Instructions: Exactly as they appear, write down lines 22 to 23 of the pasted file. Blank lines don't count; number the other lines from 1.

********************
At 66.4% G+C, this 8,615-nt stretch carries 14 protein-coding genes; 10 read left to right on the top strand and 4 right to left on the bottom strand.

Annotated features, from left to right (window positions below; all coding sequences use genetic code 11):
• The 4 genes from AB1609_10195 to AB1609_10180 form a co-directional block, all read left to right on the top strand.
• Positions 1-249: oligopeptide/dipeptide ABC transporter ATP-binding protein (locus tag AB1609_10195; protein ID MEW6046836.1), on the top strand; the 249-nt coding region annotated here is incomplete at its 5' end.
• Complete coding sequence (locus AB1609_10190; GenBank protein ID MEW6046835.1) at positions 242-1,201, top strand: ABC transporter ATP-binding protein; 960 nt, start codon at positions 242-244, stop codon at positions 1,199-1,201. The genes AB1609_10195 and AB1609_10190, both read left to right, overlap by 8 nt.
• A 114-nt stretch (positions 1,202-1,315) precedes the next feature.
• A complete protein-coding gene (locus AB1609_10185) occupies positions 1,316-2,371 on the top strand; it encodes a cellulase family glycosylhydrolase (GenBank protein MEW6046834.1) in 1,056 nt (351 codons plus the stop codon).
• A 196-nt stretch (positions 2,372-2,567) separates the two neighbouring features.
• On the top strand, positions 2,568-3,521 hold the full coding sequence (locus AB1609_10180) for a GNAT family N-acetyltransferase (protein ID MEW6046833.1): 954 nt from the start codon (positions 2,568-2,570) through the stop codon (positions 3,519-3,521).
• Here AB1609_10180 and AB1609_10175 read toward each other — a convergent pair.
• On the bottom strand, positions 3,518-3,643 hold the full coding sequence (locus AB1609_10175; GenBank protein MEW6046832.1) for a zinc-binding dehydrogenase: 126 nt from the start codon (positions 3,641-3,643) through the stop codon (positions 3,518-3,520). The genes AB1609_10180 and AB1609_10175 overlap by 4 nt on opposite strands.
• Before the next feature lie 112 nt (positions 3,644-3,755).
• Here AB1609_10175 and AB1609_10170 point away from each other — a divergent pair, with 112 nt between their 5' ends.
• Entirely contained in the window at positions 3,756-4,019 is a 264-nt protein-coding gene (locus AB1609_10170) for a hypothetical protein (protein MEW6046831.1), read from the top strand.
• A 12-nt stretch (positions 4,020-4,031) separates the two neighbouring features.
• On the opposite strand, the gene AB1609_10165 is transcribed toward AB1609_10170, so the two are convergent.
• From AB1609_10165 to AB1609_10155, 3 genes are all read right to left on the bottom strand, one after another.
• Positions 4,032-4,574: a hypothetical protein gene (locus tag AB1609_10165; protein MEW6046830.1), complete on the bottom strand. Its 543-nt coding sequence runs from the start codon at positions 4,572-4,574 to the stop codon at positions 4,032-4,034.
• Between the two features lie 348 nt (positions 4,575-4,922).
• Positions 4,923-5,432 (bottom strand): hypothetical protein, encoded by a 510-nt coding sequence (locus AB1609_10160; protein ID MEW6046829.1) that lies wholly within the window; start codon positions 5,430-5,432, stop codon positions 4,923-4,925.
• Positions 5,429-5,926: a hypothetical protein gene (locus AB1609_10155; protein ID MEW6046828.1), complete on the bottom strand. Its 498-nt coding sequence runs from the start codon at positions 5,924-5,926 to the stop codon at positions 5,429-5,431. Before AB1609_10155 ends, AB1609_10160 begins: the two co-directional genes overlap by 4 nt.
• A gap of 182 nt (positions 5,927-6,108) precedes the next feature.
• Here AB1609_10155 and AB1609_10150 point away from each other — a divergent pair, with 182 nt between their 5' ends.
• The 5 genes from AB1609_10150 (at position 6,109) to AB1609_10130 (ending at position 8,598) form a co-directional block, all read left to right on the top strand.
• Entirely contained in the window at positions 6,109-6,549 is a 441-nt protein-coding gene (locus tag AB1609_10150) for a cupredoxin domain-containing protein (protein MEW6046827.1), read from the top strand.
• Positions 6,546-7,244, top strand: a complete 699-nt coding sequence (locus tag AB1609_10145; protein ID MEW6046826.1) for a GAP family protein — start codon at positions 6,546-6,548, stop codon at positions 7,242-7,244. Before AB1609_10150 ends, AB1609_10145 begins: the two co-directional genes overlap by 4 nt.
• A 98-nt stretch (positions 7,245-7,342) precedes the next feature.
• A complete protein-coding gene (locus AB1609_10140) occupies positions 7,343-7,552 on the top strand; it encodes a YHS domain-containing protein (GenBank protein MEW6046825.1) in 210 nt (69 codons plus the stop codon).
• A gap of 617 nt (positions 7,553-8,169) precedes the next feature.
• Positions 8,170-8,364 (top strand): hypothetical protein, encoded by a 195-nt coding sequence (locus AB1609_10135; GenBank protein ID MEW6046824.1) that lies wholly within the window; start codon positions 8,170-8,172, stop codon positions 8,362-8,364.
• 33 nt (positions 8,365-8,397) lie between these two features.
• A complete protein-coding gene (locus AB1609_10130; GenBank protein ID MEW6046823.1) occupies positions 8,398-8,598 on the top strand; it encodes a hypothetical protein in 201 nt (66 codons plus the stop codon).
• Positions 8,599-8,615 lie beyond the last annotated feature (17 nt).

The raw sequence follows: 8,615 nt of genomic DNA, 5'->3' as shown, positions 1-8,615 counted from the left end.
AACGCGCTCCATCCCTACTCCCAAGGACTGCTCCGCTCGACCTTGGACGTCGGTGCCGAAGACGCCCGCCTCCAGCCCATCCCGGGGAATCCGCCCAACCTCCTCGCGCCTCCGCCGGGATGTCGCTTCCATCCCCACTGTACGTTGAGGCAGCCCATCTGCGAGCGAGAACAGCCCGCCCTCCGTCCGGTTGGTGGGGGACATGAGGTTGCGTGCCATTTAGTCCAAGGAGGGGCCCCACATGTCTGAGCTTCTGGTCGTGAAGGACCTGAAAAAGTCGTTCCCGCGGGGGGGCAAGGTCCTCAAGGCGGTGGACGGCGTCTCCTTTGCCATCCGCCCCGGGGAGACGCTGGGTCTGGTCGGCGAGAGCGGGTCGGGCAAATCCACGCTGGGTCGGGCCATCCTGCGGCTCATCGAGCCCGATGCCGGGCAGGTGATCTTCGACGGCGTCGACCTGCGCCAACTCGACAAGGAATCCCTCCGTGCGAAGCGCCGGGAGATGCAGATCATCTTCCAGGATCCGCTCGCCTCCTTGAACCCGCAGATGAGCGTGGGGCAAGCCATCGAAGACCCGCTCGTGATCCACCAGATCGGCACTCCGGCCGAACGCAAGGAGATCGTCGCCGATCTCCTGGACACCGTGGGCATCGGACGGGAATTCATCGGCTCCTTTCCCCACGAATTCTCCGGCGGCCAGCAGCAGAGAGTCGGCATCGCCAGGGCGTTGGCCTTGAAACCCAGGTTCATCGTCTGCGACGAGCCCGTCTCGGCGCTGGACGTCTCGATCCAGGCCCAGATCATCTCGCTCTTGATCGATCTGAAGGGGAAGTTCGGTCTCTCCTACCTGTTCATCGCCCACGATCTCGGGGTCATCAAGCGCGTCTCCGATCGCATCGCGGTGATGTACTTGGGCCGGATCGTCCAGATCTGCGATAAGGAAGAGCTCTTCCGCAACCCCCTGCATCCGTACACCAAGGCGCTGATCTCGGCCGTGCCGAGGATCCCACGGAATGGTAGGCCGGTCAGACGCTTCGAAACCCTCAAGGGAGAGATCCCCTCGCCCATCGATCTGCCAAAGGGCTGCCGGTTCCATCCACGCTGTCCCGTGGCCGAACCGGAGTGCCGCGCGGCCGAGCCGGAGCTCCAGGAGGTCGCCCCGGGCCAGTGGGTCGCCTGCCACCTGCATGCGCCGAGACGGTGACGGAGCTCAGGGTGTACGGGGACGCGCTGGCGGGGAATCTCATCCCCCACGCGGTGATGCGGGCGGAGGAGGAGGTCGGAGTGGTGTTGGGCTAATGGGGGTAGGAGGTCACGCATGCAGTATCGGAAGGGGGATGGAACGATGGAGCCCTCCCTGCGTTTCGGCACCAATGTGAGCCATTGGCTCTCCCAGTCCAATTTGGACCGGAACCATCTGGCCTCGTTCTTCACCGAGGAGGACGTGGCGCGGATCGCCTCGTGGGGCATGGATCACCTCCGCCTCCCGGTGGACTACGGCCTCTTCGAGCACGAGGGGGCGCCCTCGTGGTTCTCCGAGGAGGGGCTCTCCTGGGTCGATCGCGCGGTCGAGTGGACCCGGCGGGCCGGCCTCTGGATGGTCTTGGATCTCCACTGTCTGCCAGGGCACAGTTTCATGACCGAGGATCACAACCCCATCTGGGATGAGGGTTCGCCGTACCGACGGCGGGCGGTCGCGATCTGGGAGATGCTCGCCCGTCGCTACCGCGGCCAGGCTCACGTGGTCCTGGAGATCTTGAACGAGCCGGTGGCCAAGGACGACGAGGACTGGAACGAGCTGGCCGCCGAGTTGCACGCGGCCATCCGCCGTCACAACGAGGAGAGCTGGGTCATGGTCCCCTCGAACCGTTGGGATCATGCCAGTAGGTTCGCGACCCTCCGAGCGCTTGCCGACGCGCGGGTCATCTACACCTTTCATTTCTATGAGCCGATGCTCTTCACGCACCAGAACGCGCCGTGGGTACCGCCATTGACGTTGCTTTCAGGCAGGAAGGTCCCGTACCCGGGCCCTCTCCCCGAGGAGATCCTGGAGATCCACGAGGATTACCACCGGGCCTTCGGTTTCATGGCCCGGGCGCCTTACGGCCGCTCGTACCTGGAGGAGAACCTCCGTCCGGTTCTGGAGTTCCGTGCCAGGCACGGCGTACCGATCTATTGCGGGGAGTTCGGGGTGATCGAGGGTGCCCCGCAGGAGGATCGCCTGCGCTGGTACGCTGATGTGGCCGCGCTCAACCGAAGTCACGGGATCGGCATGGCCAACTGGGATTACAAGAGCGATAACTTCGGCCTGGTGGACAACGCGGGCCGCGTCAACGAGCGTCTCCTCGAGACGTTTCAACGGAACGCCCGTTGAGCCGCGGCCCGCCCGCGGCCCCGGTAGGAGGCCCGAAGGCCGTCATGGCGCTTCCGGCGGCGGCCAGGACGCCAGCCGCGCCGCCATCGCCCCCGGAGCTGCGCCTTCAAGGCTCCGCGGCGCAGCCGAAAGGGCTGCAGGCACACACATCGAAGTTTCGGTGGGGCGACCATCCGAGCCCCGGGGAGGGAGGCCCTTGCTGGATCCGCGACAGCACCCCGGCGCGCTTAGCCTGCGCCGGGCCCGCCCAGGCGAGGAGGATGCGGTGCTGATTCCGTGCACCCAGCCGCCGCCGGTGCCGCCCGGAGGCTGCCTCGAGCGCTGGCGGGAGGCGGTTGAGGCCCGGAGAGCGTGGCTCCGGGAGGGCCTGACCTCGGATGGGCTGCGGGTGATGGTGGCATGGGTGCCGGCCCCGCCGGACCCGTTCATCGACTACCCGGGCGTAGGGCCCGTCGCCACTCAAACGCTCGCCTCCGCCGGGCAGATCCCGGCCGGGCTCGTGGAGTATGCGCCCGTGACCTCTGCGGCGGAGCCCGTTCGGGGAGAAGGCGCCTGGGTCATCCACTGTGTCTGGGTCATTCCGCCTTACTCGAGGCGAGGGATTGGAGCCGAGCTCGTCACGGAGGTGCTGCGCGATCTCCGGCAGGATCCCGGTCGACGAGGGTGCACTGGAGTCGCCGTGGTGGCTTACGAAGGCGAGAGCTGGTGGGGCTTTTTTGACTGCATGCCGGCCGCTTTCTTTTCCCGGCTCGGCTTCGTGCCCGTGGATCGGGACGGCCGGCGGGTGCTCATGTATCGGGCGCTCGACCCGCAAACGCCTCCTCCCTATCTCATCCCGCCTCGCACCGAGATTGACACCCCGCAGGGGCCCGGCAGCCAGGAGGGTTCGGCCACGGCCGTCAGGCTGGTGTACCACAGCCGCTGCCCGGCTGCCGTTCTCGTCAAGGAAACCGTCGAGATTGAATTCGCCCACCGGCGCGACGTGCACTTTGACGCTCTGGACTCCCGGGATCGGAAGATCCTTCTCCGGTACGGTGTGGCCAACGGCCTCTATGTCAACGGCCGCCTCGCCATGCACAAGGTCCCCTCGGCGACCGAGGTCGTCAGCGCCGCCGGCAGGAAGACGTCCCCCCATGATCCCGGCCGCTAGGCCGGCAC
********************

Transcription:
• A gap of 182 nt (positions 5,927-6,108) precedes the next feature.
• Here AB1609_10155 and AB1609_10150 point away from each other — a divergent pair, with 182 nt between their 5' ends.